Cornering with car-like prowess courtesy of being lighter and more rigid than before, it embraces bends and the dual-clutch works its magic with much improved cohesion. Those who like to drive can make best use of the paddles. Fuel consumption over more than 2000km is averaging 7.1 litres/100km.
Boasts the looks and features of a prestige car without the bank balance dent.
Striking design with flared arches, rear door handles integrated into the pillar and rally-inspired headlights, the sportiness inside and out lights my fire.
SKODA KAMIQ 85TSI DSG $37,890 D/A
One of the better drives in this genre, it’s a tough competitor with strong pricing, size and specification. The price here includes $4100 for the support pack and $3800 for the tech pack to get close to the Juke specification. Also powered by a 1.0-litre 3-cyl turbo, 85kW/200Nm.
TOYOTA C-HR KOBA $38,891 D/A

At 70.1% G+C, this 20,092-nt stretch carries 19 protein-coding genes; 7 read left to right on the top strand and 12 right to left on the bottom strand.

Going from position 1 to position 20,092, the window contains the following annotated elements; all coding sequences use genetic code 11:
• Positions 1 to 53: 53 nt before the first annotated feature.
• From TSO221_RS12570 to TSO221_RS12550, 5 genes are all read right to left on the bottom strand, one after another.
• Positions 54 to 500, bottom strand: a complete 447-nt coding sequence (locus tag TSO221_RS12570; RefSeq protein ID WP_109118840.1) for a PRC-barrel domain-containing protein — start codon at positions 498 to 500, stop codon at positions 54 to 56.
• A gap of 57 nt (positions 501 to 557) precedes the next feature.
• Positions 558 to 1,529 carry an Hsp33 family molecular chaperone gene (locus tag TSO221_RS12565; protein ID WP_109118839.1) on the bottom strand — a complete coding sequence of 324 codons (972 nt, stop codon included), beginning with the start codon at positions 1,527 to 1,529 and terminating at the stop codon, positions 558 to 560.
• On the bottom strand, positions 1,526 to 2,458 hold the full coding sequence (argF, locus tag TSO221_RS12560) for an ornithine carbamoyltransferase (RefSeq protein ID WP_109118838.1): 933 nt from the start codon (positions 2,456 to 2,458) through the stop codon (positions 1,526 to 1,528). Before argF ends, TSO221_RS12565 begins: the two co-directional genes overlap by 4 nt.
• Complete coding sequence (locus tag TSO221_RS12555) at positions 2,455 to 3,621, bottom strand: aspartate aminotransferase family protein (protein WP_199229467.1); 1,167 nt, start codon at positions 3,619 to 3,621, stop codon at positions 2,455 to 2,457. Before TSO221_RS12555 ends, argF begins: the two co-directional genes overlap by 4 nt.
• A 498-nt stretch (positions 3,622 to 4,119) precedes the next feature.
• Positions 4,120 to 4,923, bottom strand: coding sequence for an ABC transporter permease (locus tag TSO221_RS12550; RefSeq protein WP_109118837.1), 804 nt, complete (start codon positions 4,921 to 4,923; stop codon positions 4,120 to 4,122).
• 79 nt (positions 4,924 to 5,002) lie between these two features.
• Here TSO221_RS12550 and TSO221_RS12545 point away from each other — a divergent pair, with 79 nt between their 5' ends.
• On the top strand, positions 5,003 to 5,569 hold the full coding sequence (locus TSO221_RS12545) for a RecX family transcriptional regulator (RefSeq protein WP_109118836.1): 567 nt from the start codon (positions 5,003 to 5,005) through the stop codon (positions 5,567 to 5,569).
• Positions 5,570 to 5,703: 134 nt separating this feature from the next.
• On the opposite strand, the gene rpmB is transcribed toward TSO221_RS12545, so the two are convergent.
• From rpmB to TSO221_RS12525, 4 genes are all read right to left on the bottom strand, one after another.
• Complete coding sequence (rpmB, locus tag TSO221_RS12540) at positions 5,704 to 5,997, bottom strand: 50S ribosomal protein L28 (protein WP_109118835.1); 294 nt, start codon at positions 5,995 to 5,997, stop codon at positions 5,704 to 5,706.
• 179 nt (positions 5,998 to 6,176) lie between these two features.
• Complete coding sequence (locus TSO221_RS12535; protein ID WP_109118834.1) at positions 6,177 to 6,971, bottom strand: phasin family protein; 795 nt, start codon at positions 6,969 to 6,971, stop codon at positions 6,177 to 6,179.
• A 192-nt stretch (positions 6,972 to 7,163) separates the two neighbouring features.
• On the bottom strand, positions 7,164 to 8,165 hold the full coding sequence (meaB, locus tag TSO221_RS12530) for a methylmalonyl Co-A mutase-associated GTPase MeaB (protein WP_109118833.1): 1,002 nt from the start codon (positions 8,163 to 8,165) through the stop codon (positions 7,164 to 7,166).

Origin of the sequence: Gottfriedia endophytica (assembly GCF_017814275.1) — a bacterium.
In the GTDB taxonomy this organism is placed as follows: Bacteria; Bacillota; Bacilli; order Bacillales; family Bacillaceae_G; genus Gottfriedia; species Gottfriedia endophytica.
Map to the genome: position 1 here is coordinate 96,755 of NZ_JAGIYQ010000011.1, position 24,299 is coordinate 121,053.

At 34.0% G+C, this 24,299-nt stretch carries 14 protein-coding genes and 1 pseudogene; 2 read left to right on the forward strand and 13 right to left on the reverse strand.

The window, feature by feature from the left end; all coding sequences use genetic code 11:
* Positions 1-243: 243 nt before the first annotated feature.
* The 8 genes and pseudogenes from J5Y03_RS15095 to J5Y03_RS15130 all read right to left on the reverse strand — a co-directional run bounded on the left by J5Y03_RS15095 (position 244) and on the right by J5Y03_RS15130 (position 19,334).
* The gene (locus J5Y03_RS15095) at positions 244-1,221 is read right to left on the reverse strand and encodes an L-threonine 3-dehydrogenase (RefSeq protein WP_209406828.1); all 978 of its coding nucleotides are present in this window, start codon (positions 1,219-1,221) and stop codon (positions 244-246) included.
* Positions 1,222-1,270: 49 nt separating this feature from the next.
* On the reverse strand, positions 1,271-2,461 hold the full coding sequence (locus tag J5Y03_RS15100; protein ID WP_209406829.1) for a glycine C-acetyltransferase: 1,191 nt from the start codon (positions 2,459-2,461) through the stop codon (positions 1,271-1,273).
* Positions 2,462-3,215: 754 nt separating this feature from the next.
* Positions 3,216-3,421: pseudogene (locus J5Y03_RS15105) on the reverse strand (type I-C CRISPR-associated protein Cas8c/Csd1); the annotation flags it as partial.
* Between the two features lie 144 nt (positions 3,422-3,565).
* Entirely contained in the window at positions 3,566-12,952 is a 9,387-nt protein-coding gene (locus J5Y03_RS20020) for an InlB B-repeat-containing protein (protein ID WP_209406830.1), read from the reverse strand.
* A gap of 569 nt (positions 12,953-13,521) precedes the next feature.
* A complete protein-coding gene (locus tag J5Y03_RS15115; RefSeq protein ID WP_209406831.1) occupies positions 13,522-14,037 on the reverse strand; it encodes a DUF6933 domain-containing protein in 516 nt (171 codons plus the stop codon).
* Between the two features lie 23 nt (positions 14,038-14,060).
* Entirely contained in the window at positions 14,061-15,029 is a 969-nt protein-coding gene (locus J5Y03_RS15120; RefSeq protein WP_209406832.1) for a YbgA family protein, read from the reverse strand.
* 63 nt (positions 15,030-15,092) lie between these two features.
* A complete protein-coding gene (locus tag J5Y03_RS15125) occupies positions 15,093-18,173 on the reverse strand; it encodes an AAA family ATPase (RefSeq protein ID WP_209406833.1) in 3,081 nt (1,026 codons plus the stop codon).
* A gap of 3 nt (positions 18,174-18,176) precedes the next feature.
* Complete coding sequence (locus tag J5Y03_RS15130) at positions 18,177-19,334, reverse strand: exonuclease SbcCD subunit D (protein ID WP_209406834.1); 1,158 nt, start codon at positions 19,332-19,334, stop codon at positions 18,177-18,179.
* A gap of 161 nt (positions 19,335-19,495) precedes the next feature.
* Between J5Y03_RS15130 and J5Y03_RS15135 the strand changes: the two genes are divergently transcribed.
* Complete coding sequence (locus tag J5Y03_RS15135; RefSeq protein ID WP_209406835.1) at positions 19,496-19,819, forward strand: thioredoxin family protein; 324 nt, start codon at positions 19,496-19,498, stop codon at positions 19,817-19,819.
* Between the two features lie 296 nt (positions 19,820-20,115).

Features similar striking design but with more sharp finishes. Similar outputs of 85kW/185Nm from the 1.2-litre turbo 4-cyl and it’s similarly frugal (6.4 litres/100km) but the rear seats are snug and there’s not as much boot space.
While the styling doesn’t excite everyone, our design eyes love the silhouette and proportions. Athleticism is bursting inside and out, but the dual-clutch driving experience takes some practise for smooth operation.
AT A GLANCE
NISSAN JUKE TI
PRICE $39,490 drive-away (top-shelf offering)
WARRANTY/SERVICING 5yr, unl’td km w’ty (good), services $2084 for 5yrs (OK)
ENGINE 1.0-litre turbo 3-cyl, 84kW/180Nm (fun, but jerky transmission)
SAFETY 5 stars, 6 airbags, AEB, blind-spot warning, lane-keep assist, rear traffic alert, traffic sign recognition (good)
THIRST 5.8L/100km (7.1 on test)
SPARE Space-saver (standard)
BOOT 422 litres (awesome)